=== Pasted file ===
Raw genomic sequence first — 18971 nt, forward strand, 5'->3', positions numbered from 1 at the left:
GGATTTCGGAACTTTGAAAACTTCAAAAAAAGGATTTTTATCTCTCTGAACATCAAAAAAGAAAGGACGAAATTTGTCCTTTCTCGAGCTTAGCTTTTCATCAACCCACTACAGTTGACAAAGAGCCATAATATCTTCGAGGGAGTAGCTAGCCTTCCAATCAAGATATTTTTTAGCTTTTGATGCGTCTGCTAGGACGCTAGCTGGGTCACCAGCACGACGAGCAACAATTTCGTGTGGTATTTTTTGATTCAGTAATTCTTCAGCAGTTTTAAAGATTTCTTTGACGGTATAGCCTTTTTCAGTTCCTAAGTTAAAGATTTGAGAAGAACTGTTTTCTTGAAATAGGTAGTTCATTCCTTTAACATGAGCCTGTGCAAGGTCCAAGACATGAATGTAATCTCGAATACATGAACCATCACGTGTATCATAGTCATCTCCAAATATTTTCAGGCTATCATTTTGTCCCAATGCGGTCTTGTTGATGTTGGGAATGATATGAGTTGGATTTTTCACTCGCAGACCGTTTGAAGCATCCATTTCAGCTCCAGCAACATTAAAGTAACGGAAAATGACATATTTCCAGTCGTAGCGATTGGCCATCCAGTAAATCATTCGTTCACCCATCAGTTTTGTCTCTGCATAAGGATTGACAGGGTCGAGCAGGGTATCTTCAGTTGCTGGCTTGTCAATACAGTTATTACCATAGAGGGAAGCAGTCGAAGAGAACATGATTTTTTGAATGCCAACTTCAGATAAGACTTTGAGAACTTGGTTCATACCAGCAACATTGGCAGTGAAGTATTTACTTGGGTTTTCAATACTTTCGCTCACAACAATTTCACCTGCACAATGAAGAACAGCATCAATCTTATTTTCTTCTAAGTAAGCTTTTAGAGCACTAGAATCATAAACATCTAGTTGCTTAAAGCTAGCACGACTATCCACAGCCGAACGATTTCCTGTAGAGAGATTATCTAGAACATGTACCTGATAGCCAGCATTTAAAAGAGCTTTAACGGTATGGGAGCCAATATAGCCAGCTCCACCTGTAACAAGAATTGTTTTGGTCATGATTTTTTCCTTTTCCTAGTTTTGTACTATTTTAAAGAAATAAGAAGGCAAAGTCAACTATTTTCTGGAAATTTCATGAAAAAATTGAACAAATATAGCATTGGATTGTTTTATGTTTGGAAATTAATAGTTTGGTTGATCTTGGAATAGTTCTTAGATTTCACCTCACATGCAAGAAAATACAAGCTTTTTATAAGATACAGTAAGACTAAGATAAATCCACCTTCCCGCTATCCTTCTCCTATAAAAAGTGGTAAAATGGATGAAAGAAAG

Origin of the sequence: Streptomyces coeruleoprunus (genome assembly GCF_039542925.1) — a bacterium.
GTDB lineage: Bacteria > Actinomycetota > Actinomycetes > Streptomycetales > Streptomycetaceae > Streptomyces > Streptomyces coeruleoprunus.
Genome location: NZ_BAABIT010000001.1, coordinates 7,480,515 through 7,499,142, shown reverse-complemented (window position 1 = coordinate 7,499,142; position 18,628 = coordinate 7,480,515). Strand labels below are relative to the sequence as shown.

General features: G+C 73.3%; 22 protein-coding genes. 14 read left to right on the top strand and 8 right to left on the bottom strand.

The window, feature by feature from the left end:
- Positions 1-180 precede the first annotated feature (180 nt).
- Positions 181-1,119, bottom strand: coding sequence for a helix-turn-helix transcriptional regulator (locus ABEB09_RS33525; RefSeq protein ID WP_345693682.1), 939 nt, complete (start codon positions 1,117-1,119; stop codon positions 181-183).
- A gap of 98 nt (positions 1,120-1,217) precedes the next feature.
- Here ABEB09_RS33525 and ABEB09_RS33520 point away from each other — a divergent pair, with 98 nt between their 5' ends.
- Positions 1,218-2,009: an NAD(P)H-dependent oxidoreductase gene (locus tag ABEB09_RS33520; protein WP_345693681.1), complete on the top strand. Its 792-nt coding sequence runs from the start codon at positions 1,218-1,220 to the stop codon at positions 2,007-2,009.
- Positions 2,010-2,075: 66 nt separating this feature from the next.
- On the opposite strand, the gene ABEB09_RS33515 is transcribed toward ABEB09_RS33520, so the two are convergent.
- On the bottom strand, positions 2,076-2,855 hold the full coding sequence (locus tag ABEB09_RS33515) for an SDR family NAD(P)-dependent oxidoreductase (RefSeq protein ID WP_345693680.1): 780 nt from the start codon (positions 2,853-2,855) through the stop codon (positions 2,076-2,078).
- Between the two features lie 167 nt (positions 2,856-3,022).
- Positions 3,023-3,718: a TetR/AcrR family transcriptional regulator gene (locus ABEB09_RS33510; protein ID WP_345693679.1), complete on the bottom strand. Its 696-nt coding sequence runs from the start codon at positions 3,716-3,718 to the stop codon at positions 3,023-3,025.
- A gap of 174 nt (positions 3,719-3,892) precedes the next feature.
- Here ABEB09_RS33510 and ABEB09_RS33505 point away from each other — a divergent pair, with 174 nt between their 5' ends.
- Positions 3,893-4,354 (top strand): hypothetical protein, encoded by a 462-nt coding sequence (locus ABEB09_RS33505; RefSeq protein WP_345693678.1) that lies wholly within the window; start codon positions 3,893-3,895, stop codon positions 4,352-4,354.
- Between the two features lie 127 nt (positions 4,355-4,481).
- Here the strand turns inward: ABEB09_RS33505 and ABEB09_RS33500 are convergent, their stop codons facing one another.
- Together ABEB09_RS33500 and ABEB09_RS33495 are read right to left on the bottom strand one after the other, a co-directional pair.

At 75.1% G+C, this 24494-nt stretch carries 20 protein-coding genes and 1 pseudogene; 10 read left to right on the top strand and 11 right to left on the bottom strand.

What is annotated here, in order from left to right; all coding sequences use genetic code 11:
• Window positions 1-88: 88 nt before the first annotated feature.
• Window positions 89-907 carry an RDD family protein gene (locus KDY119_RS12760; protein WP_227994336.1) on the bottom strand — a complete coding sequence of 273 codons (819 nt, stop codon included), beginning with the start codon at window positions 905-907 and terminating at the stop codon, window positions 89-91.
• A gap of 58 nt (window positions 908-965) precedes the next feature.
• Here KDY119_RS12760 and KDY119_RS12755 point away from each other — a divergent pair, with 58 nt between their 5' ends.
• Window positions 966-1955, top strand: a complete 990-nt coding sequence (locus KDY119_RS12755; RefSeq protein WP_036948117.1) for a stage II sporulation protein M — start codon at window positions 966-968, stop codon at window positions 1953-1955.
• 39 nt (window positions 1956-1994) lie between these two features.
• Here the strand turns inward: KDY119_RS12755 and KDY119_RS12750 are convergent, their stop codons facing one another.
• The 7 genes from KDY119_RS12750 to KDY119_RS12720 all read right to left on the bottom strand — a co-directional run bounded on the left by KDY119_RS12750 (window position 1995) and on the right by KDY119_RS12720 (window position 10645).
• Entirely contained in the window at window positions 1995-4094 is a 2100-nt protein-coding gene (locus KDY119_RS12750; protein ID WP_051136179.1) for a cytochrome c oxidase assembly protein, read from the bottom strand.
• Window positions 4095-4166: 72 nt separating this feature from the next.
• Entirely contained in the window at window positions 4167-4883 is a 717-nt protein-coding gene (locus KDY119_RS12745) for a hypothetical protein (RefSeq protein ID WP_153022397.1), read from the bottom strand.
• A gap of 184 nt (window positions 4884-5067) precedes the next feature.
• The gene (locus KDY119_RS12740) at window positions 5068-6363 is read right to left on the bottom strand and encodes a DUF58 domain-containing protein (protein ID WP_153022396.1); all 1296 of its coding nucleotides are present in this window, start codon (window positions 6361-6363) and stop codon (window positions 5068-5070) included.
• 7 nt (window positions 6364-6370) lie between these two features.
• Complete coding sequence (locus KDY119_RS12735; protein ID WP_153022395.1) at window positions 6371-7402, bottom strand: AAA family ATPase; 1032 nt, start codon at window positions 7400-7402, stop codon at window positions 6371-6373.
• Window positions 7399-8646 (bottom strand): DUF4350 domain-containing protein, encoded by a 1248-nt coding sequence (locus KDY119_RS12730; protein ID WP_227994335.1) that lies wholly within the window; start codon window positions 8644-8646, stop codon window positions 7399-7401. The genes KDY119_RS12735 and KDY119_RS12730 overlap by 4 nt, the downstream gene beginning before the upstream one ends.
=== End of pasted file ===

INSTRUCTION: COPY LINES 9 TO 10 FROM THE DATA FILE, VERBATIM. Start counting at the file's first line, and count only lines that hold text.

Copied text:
- Positions 181-1,119, bottom strand: coding sequence for a helix-turn-helix transcriptional regulator (locus ABEB09_RS33525; RefSeq protein ID WP_345693682.1), 939 nt, complete (start codon positions 1,117-1,119; stop codon positions 181-183).
- A gap of 98 nt (positions 1,120-1,217) precedes the next feature.